Saturday, 12 March 2011

Relative Interchange by Phil Goldstein

Focus by Phil Goldstein 1990
Page 39 et seq.

Personal Comment: There are a lot of versions of this trick on YouTube. Which is odd, because this trick is not great. Both in terms of effect and method. I don't like it. It takes way too long. There is a lot to remember. I find it to be boring. The routine was inspired by Stewart Judah's "Aces & Jacks"; however the Goldstein version is "far more elaborate".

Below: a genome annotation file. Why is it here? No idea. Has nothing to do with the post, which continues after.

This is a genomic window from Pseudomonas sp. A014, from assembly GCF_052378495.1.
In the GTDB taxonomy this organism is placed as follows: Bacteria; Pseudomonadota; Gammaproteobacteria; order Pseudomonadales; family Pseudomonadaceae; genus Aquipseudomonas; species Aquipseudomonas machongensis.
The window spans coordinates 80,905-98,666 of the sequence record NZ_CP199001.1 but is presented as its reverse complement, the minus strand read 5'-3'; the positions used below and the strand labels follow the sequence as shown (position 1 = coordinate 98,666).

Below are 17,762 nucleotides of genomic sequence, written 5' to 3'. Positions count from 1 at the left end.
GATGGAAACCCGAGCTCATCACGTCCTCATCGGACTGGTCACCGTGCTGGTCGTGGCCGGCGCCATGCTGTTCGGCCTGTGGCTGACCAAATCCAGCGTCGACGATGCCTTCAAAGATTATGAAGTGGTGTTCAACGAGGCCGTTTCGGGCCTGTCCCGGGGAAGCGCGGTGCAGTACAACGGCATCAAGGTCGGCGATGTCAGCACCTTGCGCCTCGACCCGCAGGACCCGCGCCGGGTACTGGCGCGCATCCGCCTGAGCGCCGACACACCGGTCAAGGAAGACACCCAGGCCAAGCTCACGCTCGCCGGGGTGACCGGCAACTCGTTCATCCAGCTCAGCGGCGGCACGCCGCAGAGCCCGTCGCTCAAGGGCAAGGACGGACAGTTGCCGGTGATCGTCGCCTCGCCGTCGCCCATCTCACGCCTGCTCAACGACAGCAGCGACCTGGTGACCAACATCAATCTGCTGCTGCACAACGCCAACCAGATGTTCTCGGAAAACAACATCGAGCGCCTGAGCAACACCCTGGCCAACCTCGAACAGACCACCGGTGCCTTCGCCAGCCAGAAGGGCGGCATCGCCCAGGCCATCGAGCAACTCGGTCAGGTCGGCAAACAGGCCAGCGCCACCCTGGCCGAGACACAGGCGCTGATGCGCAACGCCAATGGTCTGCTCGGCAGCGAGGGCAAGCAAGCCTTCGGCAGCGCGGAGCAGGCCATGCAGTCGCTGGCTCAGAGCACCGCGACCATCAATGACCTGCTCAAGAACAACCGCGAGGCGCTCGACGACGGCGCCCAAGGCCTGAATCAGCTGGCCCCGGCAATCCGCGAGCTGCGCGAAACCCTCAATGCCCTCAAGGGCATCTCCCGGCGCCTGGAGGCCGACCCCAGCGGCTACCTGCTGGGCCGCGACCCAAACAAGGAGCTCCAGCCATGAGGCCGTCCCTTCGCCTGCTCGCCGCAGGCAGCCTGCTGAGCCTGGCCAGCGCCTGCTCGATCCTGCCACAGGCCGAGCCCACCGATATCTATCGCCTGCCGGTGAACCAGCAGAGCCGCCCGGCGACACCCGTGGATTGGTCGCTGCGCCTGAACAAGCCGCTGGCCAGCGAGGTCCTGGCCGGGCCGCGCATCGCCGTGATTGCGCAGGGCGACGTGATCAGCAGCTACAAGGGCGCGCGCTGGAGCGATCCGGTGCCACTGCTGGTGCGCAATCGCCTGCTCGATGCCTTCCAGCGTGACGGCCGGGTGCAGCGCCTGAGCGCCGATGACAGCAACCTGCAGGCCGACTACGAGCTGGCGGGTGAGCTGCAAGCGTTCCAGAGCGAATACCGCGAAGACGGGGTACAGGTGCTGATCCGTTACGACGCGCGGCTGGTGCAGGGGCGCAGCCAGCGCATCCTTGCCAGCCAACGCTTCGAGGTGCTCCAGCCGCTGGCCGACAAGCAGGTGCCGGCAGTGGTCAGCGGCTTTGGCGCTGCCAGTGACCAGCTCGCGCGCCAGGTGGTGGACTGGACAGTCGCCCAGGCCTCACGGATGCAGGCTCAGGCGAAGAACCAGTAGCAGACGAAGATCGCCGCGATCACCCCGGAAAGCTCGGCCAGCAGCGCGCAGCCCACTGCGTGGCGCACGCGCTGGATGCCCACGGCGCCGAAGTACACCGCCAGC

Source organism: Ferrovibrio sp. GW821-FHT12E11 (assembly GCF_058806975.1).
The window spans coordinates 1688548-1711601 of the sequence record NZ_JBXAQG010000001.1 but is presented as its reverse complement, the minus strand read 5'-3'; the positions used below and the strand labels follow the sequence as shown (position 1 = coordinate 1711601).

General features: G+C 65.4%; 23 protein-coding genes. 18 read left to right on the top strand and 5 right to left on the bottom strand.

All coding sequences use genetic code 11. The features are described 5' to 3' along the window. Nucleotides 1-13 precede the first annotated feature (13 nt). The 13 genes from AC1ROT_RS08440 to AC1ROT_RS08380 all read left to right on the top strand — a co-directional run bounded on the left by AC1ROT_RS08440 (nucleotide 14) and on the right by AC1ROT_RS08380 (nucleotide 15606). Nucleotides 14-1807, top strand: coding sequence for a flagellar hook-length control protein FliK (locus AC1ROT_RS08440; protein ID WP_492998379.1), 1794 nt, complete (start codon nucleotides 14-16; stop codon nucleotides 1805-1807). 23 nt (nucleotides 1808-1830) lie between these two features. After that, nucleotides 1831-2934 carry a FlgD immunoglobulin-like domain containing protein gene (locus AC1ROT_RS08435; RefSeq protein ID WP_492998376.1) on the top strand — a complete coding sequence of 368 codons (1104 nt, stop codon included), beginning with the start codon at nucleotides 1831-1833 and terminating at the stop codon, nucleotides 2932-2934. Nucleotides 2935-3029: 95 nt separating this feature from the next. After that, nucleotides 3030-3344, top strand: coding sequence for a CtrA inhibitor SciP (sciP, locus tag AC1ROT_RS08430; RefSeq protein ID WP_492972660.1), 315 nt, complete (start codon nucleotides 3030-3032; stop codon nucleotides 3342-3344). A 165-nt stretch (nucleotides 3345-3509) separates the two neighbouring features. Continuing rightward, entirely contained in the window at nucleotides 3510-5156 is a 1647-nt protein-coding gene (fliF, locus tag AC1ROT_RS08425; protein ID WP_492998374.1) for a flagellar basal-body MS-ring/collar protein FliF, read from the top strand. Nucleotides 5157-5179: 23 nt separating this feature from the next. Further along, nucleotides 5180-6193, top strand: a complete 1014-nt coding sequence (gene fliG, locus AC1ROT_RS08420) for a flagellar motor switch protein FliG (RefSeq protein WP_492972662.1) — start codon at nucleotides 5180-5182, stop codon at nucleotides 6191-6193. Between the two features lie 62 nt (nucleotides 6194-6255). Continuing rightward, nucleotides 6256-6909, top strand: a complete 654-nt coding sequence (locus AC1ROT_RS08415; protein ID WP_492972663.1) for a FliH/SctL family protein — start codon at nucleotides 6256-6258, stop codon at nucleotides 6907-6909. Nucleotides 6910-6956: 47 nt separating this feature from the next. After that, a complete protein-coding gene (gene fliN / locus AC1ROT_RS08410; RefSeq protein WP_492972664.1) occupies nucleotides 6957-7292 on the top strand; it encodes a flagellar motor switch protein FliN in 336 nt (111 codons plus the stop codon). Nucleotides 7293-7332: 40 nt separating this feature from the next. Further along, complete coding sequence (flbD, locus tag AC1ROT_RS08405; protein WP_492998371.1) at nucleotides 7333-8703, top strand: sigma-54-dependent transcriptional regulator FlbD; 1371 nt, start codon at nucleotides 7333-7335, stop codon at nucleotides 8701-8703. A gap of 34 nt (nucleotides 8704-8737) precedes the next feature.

Difficulty 2/5


  1. Rafael Benatar has a beautiful but nifty version of this one which is worth to check out.

  2. I hate pushing the audience's assumptions/memories like this. Ortiz talks about how dangerous it is to leave a principal card face down for too long, because eventually the spectator's will start to grow suspicious. I agree. This entire effect revolves on the assumption that the spectators will take your word that those cards on the table really are what you showed way back at the beginning.